In 1540 while searching for the fabled seven Cities of Gold, Francisco Vasquez de Coronado camped with his soldiers near the ancient Pueblo of Kuaua on the western banks of the Rio Grande where the city of Bernalillo exists today. Coronado never did locate the mythical Cities, finding instead a thriving agricultural village inhabited since 1300.
Only the partially reconstructed ruins of Kuaua (a Tiwa word for “evergreen”) remain today, but the “City of Coronado” still celebrates the Spanish explorer whose legacy has been somewhat tarnished by revisionist history.
The conquistador’s namesake restaurant is situated just south of the ruins in a sprawling 5,000 square foot complex sitting on three acres overlooking the Rio Grande. For ambience, you can’t beat the spectacular Rio Grande riverside vistas, especially on a crisp autumn evening when the moon is coming up over the Sandias. It’s one of the most spectacular vantage points in the entire state for luminous lunar gazing.
Weather permitting, diners can take advantage of the spectacular vistas by dining al fresco under a canopy of stars where they can breathe in New Mexico’s salubrious night air. The exterior patio is a popular venue for parties and golfers alike. From two tee boxes replete with synthetic turf, golfers can test their driving skills, the target a well-maintained green a couple hundred yards away just in front of the towering cottonwoods on the banks of the Rio Grande.
The name on the restaurant’s marquee “Coronado Grill” is subtitled with “New Mexican Cuisine, Steak and Seafood,” the promise of a versatile menu. The restaurant’s interior is bright and welcoming, courtesy of large picture windows with unobstructed views of the Sandias and the cottonwoods prefacing the Rio Grande. A hearth helps keep the main dining room warm in the winter. The work of local artists festoons one wall.
Alas, ambience isn’t always enough as we found out when a change in ownership diminished the quality of cuisine we had previously experienced at the Coronado Grill. In 2007, the original owners returned to their restaurant and in addition to traditional New Mexican entrees crafted from family recipes and fresh seafood, they added an upstairs sushi bar called Rice N Roll.
Rice N Roll, closed by year’s end, offered a glimpse of a unique to New Mexico “east meets west” dining concept. The piquant bite of capsaicin imbued salsa and the earthy hot mustard-like heat of wasabi in one restaurant–it just made sense, especially if you were craving both New Mexican and Japanese cuisine, but not one over the other.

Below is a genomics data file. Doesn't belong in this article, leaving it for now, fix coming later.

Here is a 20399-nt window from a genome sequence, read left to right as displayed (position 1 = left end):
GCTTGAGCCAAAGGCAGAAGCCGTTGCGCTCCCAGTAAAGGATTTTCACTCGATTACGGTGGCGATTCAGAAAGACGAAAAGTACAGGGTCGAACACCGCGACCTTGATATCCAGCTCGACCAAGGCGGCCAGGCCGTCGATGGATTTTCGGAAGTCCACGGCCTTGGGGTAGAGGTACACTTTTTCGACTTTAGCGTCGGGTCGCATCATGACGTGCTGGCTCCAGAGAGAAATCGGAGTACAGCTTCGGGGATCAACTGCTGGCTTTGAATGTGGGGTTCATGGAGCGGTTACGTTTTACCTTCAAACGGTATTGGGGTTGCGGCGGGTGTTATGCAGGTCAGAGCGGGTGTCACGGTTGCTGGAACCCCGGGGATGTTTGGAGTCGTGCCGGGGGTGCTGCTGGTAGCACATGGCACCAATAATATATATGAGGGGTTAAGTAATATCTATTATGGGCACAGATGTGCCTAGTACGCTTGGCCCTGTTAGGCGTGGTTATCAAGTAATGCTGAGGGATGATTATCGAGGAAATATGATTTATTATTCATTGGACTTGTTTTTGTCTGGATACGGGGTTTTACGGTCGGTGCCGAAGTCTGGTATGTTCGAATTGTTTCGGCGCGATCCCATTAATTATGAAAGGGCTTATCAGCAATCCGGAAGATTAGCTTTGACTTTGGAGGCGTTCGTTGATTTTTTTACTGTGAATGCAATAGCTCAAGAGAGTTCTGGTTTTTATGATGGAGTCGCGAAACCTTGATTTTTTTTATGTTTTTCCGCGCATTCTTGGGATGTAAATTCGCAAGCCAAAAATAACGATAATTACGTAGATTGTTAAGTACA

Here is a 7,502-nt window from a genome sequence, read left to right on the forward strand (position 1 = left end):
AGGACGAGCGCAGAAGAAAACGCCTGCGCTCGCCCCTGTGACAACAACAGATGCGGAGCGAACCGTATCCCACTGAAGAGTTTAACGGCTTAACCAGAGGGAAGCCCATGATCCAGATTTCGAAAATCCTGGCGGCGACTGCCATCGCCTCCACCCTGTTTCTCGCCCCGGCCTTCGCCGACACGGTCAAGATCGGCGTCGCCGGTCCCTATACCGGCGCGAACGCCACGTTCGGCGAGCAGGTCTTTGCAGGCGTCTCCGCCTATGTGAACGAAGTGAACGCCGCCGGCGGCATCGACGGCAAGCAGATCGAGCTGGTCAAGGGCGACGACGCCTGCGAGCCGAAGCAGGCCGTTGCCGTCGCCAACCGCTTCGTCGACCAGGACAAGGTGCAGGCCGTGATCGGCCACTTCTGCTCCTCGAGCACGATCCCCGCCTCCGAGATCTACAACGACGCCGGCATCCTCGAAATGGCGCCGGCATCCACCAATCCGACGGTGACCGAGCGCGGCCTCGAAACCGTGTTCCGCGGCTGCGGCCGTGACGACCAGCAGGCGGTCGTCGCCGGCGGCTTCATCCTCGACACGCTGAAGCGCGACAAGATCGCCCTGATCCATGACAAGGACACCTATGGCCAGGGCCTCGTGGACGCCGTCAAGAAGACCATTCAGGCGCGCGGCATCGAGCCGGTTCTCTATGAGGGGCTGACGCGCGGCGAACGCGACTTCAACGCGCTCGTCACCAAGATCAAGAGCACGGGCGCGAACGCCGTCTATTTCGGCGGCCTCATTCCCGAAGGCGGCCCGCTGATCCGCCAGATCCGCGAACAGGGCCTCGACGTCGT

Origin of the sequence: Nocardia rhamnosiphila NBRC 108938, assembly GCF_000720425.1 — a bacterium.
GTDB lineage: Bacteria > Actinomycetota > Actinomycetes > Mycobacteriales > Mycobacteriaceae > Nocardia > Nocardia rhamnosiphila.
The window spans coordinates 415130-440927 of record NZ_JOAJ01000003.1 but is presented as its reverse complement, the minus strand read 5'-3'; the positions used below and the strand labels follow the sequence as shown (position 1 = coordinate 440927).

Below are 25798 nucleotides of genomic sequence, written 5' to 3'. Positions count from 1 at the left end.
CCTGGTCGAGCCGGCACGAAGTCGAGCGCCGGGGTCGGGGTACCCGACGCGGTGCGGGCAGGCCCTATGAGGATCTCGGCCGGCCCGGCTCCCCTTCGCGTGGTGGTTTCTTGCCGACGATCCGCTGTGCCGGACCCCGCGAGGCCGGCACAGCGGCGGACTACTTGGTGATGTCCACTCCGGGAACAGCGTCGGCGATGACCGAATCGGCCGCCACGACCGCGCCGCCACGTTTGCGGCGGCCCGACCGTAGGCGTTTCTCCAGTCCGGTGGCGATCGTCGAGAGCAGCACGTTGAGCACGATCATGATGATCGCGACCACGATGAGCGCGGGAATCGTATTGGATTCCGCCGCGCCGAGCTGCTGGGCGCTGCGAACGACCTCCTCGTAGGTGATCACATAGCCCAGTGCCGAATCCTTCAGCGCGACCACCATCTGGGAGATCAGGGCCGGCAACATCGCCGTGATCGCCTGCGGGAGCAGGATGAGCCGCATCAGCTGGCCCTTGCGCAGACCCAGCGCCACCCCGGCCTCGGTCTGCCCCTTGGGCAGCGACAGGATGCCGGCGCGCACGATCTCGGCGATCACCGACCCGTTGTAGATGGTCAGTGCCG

Today the upstairs area previously occupied by the sushi bar is home to Bernalillo’s first hookah lounge where you can choose from an assortment of shishas, tobaccos combined with fruit and molasses or honey. The upstairs area is also a popular venue for parties. It also hosts several local clubs and groups.
The menu is as versatile as promised on the marquee. Appetizers include New Mexico’s ubiquitous salsa and chips as well as some unique offerings you may not expect. One of those is a plate of sliders, three miniature burgers served with curly fries. Another is carne adovada egg rolls, a starter we had heretofore seen only at Papa Felipe’s where this unique Southwest meets East starter is called the Botana Crispeante.
The lunch and dinner menu also includes a few surprises including Bosque Rainbow Trout which is pan-fried with garlic, capers, mushrooms and white wine. Native New Mexicans who have fished the cold mountain streams generally like their trout prepared simply over a campfire, but this versatile fish with a thin crimson strip running lengthwise along its body, is a worthy canvass for what may seem to be disparate ingredients. Rainbow trout, though very bony, has a light, pinkish (not quite salmon-like) flesh and very little “fishiness” in its flavor. The Coronado Grill’s rendition is quite good.
Also on the lunch and dinner menu are liver, bacon & onions, an entree some people love and others disdain. A number of sandwiches are also available including the very popular BLAT (bacon, lettuce, avocado and tomato). Creativity isn’t lost on the desserts which showcase brownies imbued with the incomparable taste of green chile (more on this dessert below) and something called the Ice Cream Adobe Pie: pecan brittle with chocolate and vanilla ice cream layered between chocolate cake topped with butterscotch.
Because both the red and green chile are made from a base of chicken stock, vegetarian options are sans chile. Vegetarian entrees include a veggie sandwich and some New Mexican entrees made without chile (akin to a New Mexico day without sunshine).
New Mexico state fair attendees say you can’t beat Coronado Restaurant’s salsa which earned both first place and People’s Choice awards in 2001 and 2002. The salsa is indeed good, with lots of cilantro, jalapeno and green onion to give it some heat (about medium on the piquancy scale) and flavorful bite. It’s served with crispy red, yellow and blue corn tortilla chips. Your first bowl of salsa is complementary but subsequent bowls will cost you $2.00.